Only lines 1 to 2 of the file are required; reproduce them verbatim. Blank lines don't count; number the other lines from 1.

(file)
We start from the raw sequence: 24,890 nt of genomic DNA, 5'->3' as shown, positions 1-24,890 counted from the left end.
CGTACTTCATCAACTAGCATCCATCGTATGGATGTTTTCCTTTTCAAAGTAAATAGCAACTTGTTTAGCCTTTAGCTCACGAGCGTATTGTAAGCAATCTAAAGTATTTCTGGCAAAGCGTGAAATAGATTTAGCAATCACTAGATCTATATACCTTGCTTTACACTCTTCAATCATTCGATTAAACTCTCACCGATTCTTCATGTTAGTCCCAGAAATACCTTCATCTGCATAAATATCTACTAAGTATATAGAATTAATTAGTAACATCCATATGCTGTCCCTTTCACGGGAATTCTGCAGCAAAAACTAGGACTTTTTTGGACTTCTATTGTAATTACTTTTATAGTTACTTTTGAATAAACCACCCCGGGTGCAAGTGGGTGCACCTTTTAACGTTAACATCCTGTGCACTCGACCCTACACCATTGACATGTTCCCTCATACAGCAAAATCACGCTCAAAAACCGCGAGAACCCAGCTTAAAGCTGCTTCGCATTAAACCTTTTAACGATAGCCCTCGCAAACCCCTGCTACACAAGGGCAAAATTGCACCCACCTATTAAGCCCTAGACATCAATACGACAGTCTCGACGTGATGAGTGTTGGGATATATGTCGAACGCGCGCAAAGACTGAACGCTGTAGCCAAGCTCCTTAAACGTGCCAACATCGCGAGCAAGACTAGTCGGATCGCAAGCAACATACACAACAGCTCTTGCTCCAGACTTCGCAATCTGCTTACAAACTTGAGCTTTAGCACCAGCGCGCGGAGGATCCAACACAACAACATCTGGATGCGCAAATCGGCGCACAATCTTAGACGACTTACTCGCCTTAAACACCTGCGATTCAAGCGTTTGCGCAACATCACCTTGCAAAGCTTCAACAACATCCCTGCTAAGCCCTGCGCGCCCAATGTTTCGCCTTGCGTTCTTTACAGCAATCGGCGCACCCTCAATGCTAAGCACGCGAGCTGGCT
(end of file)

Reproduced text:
We start from the raw sequence: 24,890 nt of genomic DNA, 5'->3' as shown, positions 1-24,890 counted from the left end.
CGTACTTCATCAACTAGCATCCATCGTATGGATGTTTTCCTTTTCAAAGTAAATAGCAACTTGTTTAGCCTTTAGCTCACGAGCGTATTGTAAGCAATCTAAAGTATTTCTGGCAAAGCGTGAAATAGATTTAGCAATCACTAGATCTATATACCTTGCTTTACACTCTTCAATCATTCGATTAAACTCTCACCGATTCTTCATGTTAGTCCCAGAAATACCTTCATCTGCATAAATATCTACTAAGTATATAGAATTAATTAGTAACATCCATATGCTGTCCCTTTCACGGGAATTCTGCAGCAAAAACTAGGACTTTTTTGGACTTCTATTGTAATTACTTTTATAGTTACTTTTGAATAAACCACCCCGGGTGCAAGTGGGTGCACCTTTTAACGTTAACATCCTGTGCACTCGACCCTACACCATTGACATGTTCCCTCATACAGCAAAATCACGCTCAAAAACCGCGAGAACCCAGCTTAAAGCTGCTTCGCATTAAACCTTTTAACGATAGCCCTCGCAAACCCCTGCTACACAAGGGCAAAATTGCACCCACCTATTAAGCCCTAGACATCAATACGACAGTCTCGACGTGATGAGTGTTGGGATATATGTCGAACGCGCGCAAAGACTGAACGCTGTAGCCAAGCTCCTTAAACGTGCCAACATCGCGAGCAAGACTAGTCGGATCGCAAGCAACATACACAACAGCTCTTGCTCCAGACTTCGCAATCTGCTTACAAACTTGAGCTTTAGCACCAGCGCGCGGAGGATCCAACACAACAACATCTGGATGCGCAAATCGGCGCACAATCTTAGACGACTTACTCGCCTTAAACACCTGCGATTCAAGCGTTTGCGCAACATCACCTTGCAAAGCTTCAACAACATCCCTGCTAAGCCCTGCGCGCCCAATGTTTCGCCTTGCGTTCTTTACAGCAATCGGCGCACCCTCAATGCTAAGCACGCGAGCTGGCT